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By Ben Stookesberry

2/22/10 – Sao Paulo, Brazil
Text Ben Stookesberry
Photos Chris Korbulic

Tomorrow we head Northwest of our current position in the heart of the second largest city on earth to the largest tropical wilderness on earth, the storied Amazon Basin. Just under a 100 years ago an expedition including ex-president Theodore Roosevelt and led by famous Brazilian Colonel Cândido Randon took two months to penetrate the unmapped southern reaches of the Amazon basin following the Telegraph line that Randon’s regiment had constructed the year before. Today, remnants of those same telegraph lines are visible in Google Earth, but also visible is a 100 years worth of burn and clear tactics that have eaten away at the emerald green edge of trackless forrest. Now connected to the economic center of the country by a network of interstate style thoroughfares that eventually degrade into unpaved and often impassable transamazonian mud pits, it should only take 19 hours of non-stop driving to reach our first destination in the huge central state
of Mato Grosso. This is where a ever expanding peneplane of soy meets the still intact Chapada forrest and the stunning crystal clear tributaries of the Amazon.

This trip, as in the previous 2, we are led by Brazilian Pedro Oliva in search of some of the largest runnable waterfalls on earth, both by height and volume. Of course, with the developments last spring, the task of establishing a world record has increased many times in difficulty and danger. I say difficulty because simply finding a drop above 45 -55 meters is a task in itself and danger because the speed at which one would hit the water would be in excess of 100 miles per hour. Mr. Bradt made it with a perfect line and drop selection, but the massive hit begs the question of survival of a higher fall.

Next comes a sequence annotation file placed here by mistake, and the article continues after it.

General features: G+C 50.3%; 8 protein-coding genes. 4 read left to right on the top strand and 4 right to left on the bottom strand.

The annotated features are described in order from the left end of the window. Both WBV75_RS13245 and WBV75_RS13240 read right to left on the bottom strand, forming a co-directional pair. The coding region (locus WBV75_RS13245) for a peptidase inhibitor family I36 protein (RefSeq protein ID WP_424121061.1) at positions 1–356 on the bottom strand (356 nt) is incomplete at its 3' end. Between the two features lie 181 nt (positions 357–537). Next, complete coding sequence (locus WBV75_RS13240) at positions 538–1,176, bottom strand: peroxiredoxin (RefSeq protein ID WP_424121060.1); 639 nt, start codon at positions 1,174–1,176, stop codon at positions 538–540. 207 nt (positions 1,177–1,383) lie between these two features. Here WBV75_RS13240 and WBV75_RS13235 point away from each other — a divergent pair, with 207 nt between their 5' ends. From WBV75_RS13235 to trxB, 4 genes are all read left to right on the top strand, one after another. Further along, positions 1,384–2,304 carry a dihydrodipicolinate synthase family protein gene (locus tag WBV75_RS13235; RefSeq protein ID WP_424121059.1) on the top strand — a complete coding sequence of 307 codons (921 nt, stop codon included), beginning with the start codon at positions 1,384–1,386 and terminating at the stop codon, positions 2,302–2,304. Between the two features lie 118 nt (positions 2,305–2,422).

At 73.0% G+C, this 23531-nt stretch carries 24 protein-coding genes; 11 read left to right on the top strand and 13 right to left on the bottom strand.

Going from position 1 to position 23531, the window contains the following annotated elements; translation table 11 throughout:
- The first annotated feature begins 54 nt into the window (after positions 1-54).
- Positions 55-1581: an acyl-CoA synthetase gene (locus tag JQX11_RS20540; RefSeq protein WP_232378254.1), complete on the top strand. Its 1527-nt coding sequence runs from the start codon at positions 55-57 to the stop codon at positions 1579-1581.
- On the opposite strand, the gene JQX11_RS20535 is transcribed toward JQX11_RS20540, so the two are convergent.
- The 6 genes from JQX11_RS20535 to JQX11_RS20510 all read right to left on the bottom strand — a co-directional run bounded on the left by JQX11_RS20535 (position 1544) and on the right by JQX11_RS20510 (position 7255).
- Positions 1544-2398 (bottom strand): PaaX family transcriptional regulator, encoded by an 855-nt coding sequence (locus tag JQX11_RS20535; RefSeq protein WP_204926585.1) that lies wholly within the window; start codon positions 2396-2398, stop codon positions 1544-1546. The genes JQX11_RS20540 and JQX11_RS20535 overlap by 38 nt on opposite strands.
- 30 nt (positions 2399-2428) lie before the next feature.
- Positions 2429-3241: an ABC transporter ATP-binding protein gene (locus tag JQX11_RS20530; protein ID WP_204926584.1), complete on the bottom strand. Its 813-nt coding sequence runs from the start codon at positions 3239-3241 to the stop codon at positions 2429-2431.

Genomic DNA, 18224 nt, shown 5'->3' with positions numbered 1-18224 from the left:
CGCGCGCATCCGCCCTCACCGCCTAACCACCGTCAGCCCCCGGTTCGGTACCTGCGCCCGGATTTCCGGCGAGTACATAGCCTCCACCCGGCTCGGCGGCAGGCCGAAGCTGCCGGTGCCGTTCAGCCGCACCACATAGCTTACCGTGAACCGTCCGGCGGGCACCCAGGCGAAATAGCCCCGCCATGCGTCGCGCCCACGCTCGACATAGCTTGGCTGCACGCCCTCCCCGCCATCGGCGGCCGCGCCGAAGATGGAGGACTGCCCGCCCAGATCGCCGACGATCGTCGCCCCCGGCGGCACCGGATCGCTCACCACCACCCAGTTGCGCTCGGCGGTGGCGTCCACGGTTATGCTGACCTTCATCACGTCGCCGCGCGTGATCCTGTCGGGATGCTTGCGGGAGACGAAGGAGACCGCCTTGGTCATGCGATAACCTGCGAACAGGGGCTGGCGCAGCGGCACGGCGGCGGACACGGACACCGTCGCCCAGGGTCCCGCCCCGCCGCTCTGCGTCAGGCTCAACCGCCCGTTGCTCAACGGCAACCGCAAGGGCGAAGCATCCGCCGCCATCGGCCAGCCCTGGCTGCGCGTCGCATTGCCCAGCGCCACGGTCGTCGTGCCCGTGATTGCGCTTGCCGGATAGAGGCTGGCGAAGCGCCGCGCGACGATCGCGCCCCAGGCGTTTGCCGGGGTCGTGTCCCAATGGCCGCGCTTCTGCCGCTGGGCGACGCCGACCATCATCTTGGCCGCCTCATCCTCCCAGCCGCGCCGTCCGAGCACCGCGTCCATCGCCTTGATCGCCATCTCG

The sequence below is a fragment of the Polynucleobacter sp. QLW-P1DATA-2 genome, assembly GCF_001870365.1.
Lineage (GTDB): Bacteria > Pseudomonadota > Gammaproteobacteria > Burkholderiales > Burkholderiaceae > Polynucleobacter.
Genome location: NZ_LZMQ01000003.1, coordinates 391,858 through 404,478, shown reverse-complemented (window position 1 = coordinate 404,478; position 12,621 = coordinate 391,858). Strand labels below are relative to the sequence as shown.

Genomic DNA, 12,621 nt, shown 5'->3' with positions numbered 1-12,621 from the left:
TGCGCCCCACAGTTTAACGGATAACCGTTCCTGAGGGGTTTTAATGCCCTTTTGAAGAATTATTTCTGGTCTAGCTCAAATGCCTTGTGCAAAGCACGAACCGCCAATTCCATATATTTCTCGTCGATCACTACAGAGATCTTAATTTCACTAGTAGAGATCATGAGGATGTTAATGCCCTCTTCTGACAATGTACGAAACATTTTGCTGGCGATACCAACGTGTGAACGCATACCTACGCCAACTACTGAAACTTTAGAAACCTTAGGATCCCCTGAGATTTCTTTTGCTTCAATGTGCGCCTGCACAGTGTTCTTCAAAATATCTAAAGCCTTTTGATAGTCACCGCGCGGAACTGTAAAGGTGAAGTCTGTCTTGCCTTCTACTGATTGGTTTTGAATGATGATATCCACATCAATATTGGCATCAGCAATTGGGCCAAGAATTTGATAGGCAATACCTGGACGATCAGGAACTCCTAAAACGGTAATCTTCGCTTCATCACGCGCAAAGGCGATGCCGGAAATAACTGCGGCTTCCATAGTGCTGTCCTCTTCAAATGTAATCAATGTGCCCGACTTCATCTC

At the end of the day the goal of the trip is not to break records, but rather to advocate preservation of the world’s rivers and explore new venues for a discipline that already boasts the most diverse set of experiences of any sport. From hardcore multi-day mountaineering-style descents of the Himalaya, Andes, Alps, and Sierra Nevada; to the massive freestyle features of Eastern Canada, Africa, ect.; to the adrenaline injected world-class waterfalling of the Colombia River Gorge, Mexico, Chile, and now Brazil. To every variation imaginable on those themes, ours is a sport of unlimited opportunities and possibilities from our own back yards to the other side of the planet. This is why I love to kayak.

More Soon,

Ben Stookesberry

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